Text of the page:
Excited Britons wait for their queen

2012-06-03 14:41

London - Queen Elizabeth II was to sail on a ceremonial barge down the Thames on Sunday at the centre of a 1 000-boat pageant to mark her diamond jubilee, although heavy rain threatened to spoil the party.

The biggest water-borne pageant on London's river for 350 years is the set-piece event of four days of national celebrations for the queen's 60th year on the throne.

While hundreds of thousands of people gathered in London to watch the remarkable collection of boats on their 11km journey, millions more were holding street parties around Britain in an event termed "the Big Lunch".

Red, white and blue bunting was flying in towns and villages as people gathered to watch the pageant on television before holding their own celebrations.

The river pageant will be led by a barge carrying eight newly cast giant bells ringing out and the bells of churches along the Thames will reply as the biggest such pageant in London for 350 years progresses down the river.

Sightseeing boat

The 86-year-old queen and senior royals will follow on board the Spirit of Chartwell, a converted sightseeing boat decorated with flowers whose prow will be adorned with a golden sculpture depicting a flowing-bearded Father Thames.

Behind them will follow a collection of steam boats and tugs, speed boats and historic vessels, including Dunkirk "little ships" that evacuated British forces from Europe in World War II and a Chinese dragon boat.

The pageant will reach central London by 14:30 and is expected to last four hours.

Some avid royal fans camped out overnight along the banks of the river, braving driving rain to secure a good vantage point.

Nicola Holder, a retired community worker from Devon in southwest England, said she had been prepared to put up with "miserable" conditions and with a wringing-wet sleeping bag to see the spectacle from Westminster Bridge.

"I've never seen anything like this, and I've just got so much respect for the queen," she told AFP, peering at Big Ben through the rain and fog.

Spirits high

"I can't think of any other human being who's set an example like she has. I think she's been a very wise lady - as a nation we owe her a huge debt."

Forecasters said there would be little respite as the day wore on, with rain getting heavier in the capital.

Pageant Master Adrian Evans, who is in charge of the extravaganza, brushed off the sodden conditions.

"There is some rain around, but it has not dampened any spirits," he said.

"We in Britain are experts at not letting the weather spoil our fun."

Britons have planned more than 9 500 street parties for Sunday, bidding to recreate the spirit of the queen's silver jubilee in 1977 when millions held street parties.

Days of partying

The four-day national jubilee holiday began on Saturday with the queen indulging in her love of horse racing at the Epsom Derby horse race, where she was greeted by flag-waving crowds.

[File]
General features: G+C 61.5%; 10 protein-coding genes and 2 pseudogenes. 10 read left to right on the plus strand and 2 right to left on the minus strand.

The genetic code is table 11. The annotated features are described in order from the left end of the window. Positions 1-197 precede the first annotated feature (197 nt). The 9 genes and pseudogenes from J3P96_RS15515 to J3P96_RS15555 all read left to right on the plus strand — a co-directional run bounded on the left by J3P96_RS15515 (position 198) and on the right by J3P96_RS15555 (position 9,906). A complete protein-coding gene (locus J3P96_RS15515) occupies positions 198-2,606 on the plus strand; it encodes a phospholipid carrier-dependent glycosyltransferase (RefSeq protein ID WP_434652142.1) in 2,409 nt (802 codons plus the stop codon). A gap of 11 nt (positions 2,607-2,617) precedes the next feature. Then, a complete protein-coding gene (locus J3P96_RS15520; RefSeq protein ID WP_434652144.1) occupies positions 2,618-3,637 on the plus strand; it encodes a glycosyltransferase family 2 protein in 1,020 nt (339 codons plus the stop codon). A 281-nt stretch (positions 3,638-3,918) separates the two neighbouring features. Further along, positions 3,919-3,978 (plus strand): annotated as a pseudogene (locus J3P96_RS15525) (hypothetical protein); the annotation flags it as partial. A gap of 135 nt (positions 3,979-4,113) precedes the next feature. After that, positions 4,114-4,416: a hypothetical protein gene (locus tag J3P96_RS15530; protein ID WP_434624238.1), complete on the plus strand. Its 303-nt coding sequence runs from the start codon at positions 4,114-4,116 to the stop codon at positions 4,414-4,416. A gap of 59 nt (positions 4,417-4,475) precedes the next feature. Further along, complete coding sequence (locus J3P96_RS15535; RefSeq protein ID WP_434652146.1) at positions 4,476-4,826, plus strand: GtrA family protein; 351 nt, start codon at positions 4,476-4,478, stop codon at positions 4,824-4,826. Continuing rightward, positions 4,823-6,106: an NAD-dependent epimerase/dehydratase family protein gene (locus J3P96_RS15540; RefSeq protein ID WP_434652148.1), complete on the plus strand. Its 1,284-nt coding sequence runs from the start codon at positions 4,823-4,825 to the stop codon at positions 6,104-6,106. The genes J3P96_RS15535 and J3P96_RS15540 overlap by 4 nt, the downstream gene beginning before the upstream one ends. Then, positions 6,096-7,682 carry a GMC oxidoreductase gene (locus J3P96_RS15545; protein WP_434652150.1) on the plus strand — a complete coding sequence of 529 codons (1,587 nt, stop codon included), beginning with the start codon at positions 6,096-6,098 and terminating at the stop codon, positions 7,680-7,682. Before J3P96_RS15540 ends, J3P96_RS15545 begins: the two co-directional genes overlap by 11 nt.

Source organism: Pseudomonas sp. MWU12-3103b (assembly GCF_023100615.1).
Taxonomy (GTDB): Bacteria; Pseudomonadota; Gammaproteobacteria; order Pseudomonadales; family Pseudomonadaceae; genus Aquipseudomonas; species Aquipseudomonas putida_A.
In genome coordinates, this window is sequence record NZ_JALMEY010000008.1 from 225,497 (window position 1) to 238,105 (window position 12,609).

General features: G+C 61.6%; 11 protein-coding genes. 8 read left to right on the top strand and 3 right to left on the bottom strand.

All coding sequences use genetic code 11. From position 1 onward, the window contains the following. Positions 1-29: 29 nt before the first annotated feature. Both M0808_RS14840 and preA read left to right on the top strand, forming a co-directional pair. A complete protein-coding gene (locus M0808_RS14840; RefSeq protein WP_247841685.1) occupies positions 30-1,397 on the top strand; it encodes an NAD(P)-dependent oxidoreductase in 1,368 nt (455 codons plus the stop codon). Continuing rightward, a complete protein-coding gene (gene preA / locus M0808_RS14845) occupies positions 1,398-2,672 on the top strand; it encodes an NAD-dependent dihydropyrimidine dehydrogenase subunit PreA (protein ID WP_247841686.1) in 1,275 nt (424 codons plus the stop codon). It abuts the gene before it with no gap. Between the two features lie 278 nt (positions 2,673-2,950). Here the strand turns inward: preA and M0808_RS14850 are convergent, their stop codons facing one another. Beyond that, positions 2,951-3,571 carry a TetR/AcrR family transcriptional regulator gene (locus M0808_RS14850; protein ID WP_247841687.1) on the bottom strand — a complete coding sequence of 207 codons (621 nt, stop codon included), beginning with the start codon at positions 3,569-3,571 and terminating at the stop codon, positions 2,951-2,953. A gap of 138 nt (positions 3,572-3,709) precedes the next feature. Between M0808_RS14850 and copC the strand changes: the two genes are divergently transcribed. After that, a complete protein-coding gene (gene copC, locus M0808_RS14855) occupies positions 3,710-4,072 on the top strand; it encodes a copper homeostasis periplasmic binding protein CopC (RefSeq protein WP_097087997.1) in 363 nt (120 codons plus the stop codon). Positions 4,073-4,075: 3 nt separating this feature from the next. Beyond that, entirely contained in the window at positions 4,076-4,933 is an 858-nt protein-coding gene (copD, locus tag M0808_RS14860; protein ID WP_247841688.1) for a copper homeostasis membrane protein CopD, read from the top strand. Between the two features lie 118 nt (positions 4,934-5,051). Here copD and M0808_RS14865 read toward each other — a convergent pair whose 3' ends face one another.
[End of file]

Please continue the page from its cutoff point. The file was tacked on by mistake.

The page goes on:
A huge Union Jack was projected onto Buckingham Palace on Saturday night, and the huge London Eye ferris wheel on the Thames was illuminated in red, white and blue.

The celebrations come as the royal family enjoys its highest support for decades. That is especially true for the queen, who is only the second British monarch to celebrate a diamond jubilee, after queen Victoria in 1897.

The river pageant on Sunday is by far the most complex part of the festivities, and effectively doubles up as a security rehearsal for the London Olympics that open on July 27.

Some 190 boats will sail alongside the pageant to handle security and respond to any emergencies, while around 5 500 police and 7 000 volunteers will be on standby.

Heir to the throne Prince Charles and his wife Camilla, as well as Prince William, his wife Catherine and his brother Prince Harry, are joining the queen and her husband Prince Philip on the sumptuous red and gold royal barge.

Music ranging from the national anthem and chiming bells to Bollywood tunes and the famous James Bond theme will blare from boats, while the Thames flood barrier will be closed to ensure calm waters.

On Monday there will be a concert in the shadow of Buckingham Palace featuring Paul McCartney and other top names, before the festivities culminate in the pomp and splendour of a ceremonial parade on Tuesday.

  • Matt - 2012-06-03 15:37

    I want to see Johnny Rotten on a ceremonial barge singing his version of god save the queen God save the queen The fascist regime They made you a moron Potential H-Bomb And there's no future And England's screaming

      Isabel - 2012-06-03 17:35

      I play that in my car!

  • judith.taylor.56 - 2012-06-03 16:06

    Strangely enough the Brits don't agree with the negative comments already posted.

  • markplstephens - 2012-06-03 16:39

    What america achieves in patriotism through fear of the outside word, Britain achieves through respect and admiration for a family of ambassadors who have led their country for centuries. As enviable their life of luxury may seem, the incessant attention and never being able to do what you want would drive anyone mad. remember, none of them chose to be there, they are just expected to take over the family business

  • Nthope - 2012-06-03 19:08

    God save the Queen

  • pages:
  • 1